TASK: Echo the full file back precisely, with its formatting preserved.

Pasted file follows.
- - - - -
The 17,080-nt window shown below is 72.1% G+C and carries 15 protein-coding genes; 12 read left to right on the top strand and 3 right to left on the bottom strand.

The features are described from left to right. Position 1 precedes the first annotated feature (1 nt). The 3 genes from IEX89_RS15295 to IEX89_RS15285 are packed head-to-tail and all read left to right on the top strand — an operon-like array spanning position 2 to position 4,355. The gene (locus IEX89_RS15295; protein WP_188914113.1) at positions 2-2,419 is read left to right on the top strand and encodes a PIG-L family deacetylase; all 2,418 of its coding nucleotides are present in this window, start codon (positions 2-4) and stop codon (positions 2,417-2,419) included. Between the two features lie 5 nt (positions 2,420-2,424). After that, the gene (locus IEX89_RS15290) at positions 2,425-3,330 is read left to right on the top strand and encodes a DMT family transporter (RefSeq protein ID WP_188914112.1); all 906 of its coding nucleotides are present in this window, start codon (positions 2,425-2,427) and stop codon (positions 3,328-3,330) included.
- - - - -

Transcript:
The 17,080-nt window shown below is 72.1% G+C and carries 15 protein-coding genes; 12 read left to right on the top strand and 3 right to left on the bottom strand.

The features are described from left to right. Position 1 precedes the first annotated feature (1 nt). The 3 genes from IEX89_RS15295 to IEX89_RS15285 are packed head-to-tail and all read left to right on the top strand — an operon-like array spanning position 2 to position 4,355. The gene (locus IEX89_RS15295; protein WP_188914113.1) at positions 2-2,419 is read left to right on the top strand and encodes a PIG-L family deacetylase; all 2,418 of its coding nucleotides are present in this window, start codon (positions 2-4) and stop codon (positions 2,417-2,419) included. Between the two features lie 5 nt (positions 2,420-2,424). After that, the gene (locus IEX89_RS15290) at positions 2,425-3,330 is read left to right on the top strand and encodes a DMT family transporter (RefSeq protein ID WP_188914112.1); all 906 of its coding nucleotides are present in this window, start codon (positions 2,425-2,427) and stop codon (positions 3,328-3,330) included.